The last coat
Published 12:00 am Friday, July 1, 2005
Salmon’s Paint closing a chapter
By Jason Norman
It’s been a good 26 years.
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Back in 1979, Jim Salmon, fresh off a 23-year stint at the Sherwin-Williams paint company, stepped into a new building at 300 Carolina Road and opened his own paint and decorating center. Now, more than a quarter-century later, he’s ready to step out for the last time.
&uot;For 26 years, we’ve established a great customer base,&uot; Salmon said. &uot;We’ve been loyal, we’ve opened and closed at the specified times, but we’ve also been available after hours. You’d be surprised how many times I’ve had to come back to accommodate a customer.&uot;
His journey began as a 20-year-old newlywed in 1956.
&uot;I was working in a little grocery story, making no money whatsoever,&uot; he said. &uot;I went to the local unemployment office, and found out that Sherman-Williams had an opening for an inside salesman. I applied and got the job.&uot;
The paint shop started on Main Street (now occupied by a pawn shop), then moved to Suffolk Plaza. Meanwhile, Salmon moved up to credit manager, outside salesman, and, in 1965, store manager.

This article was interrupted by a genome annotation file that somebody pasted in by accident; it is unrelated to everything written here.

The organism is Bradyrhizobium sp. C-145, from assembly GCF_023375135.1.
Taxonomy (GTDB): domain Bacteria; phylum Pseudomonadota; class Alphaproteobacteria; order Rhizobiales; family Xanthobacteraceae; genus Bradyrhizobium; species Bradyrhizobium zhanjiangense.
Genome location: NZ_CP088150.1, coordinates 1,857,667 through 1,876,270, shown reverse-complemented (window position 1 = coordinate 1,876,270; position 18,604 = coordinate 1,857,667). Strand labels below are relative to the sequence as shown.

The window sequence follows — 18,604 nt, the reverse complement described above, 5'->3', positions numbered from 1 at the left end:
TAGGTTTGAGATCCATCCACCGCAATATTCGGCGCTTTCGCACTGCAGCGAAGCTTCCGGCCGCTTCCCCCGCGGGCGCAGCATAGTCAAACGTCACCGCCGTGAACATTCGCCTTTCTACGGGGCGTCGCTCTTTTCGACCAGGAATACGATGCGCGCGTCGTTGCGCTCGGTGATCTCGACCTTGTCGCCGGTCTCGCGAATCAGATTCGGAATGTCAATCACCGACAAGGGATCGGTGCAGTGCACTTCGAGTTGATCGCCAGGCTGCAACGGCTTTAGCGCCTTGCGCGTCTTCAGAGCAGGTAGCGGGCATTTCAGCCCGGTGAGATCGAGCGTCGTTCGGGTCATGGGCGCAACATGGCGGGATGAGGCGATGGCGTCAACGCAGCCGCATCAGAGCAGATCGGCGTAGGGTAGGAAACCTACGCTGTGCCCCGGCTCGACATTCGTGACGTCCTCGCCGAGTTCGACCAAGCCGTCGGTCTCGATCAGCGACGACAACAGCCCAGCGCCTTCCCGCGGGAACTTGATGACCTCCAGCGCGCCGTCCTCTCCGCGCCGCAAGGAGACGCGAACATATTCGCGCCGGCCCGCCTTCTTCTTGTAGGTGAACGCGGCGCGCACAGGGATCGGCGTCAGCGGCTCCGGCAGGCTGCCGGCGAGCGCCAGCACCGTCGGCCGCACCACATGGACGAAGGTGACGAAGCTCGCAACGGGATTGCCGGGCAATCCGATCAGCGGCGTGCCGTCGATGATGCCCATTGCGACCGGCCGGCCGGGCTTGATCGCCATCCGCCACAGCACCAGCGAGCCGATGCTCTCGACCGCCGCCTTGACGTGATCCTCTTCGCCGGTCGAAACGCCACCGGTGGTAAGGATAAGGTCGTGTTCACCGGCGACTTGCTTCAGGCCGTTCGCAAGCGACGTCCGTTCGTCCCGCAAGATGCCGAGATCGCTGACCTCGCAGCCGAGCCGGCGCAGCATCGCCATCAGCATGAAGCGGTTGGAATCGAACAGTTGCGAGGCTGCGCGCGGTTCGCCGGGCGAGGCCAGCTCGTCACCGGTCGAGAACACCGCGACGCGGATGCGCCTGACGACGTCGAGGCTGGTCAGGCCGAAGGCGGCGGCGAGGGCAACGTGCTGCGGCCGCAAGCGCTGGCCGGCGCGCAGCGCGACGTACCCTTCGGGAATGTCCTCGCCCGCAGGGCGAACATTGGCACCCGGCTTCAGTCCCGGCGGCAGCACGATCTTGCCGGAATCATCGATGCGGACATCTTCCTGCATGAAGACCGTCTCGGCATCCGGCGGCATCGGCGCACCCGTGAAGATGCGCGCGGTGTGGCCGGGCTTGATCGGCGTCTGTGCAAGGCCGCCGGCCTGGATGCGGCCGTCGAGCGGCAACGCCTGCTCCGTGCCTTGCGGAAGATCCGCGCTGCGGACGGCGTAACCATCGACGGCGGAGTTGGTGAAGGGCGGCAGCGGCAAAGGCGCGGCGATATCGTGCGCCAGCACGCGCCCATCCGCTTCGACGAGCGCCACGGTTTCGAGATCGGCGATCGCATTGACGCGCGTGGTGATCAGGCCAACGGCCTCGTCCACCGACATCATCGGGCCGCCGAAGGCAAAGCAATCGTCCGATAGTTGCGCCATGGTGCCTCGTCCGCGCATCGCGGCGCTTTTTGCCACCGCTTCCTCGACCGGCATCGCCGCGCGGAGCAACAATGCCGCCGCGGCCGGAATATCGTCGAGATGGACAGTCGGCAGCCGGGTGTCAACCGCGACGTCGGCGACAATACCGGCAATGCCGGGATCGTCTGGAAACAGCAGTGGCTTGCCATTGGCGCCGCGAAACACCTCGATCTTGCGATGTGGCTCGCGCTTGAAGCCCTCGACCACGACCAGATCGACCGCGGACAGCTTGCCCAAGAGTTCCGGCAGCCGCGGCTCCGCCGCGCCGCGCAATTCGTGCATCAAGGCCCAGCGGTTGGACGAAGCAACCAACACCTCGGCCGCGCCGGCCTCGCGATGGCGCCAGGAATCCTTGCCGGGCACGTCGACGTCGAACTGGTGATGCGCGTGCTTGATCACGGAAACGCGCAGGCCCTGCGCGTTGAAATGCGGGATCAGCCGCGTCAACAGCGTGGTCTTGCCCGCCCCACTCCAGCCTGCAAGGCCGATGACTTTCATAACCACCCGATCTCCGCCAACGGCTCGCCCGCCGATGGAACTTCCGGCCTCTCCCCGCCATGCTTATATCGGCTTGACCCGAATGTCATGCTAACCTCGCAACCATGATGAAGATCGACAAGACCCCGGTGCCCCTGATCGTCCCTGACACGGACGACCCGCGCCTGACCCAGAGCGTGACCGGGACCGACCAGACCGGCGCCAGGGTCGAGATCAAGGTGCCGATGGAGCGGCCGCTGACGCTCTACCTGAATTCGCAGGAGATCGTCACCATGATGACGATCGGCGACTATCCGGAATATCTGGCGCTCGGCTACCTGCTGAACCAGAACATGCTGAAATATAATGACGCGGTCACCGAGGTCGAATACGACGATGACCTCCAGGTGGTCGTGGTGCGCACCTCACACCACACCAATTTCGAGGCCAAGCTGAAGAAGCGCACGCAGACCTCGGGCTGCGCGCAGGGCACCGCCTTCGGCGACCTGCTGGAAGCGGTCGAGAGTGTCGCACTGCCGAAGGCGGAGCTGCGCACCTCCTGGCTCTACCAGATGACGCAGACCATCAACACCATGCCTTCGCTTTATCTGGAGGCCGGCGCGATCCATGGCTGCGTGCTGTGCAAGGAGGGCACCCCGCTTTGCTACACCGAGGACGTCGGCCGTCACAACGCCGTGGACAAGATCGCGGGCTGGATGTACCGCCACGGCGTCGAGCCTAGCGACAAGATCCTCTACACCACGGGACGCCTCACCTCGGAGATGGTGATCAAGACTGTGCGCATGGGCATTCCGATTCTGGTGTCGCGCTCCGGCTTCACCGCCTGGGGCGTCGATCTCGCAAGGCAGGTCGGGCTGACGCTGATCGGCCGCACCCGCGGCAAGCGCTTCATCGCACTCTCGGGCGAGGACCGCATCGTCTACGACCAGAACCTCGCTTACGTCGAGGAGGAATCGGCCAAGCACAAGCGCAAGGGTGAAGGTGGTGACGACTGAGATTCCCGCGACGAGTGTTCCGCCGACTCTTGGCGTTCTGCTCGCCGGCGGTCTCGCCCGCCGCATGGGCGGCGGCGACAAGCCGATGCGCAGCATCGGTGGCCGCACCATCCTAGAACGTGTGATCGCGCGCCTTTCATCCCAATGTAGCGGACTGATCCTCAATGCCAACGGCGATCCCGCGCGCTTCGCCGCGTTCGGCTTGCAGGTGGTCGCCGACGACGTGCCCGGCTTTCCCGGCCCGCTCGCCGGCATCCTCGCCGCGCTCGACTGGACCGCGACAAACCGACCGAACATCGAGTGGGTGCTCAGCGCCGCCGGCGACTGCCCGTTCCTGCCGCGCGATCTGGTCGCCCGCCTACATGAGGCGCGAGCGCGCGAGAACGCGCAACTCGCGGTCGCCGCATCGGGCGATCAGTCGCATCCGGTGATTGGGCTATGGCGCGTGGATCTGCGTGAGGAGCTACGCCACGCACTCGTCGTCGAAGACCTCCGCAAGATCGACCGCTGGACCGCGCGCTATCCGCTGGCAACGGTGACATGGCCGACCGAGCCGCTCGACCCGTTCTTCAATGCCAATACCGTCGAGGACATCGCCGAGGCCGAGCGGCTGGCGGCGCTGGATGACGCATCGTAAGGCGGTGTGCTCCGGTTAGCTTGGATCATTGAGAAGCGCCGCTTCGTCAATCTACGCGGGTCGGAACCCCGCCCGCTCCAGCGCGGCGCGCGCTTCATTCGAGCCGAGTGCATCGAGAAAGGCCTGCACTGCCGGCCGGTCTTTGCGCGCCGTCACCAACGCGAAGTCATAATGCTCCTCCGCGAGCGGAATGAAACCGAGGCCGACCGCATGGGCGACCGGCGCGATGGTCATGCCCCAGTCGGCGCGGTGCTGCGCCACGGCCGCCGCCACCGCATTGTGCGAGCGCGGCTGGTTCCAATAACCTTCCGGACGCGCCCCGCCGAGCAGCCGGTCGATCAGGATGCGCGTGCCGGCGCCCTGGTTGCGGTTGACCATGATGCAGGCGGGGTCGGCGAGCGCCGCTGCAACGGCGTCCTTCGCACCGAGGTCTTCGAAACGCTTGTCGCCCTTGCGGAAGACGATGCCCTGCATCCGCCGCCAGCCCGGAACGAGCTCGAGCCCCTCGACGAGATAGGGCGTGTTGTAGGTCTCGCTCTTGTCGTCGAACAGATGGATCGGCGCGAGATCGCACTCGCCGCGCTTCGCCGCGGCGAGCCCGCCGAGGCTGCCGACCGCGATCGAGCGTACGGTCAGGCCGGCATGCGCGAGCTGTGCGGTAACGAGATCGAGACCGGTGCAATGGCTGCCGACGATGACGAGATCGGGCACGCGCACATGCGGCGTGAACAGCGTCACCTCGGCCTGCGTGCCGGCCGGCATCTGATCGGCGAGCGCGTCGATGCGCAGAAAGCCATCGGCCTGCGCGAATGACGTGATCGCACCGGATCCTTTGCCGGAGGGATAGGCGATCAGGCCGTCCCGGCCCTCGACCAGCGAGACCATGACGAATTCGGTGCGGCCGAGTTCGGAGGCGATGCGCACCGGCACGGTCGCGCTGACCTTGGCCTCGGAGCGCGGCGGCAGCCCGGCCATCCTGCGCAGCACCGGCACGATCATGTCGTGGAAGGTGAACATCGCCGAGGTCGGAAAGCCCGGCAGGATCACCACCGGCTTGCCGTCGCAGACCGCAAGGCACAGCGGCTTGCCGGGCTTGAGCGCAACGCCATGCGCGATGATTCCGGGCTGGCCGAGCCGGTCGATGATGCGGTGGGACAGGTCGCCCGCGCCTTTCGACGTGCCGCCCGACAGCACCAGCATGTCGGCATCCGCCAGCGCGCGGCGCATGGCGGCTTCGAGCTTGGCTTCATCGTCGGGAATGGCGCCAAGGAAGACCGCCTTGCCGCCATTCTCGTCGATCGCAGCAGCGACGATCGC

&uot;I saw how good the business was becoming and the profits it was generating,&uot; he said. &uot;I figured that if I could make it for them, I could make it for myself. I was born and raised in Suffolk, and I’d been in front of the public. I had a tremendous customer following, with relatives, friends, business accounts, everyone.&uot;
So he decided to move down the street and open his own company.
&uot;It’s been really, really good,&uot; he said. &uot;We’ve worked it hard. We haven’t had a vacation in 26 years.&uot;
Now, maybe he’ll have some time. But Salmon feels that the business’ new owner might have things pretty easy.
&uot;If he comes in here and is honest and devoted to the business, it will be good for him,&uot; he said. &uot;I don’t want to close and have my customers go elsewhere; I want it to stay open and help the new owner. I’ll be here to try to help get it going.&uot;
So what does the future hold for the soon-to-be-retiree?
&uot;I’ll maybe try to travel a little bit,&uot; he said. &uot;No particular place; I’ve never been anywhere. I just know I’m getting old, and it’s time to retire. When I walk out for the last time, knowing the business doesn’t belong to me anymore, it’s going to very emotional.&uot;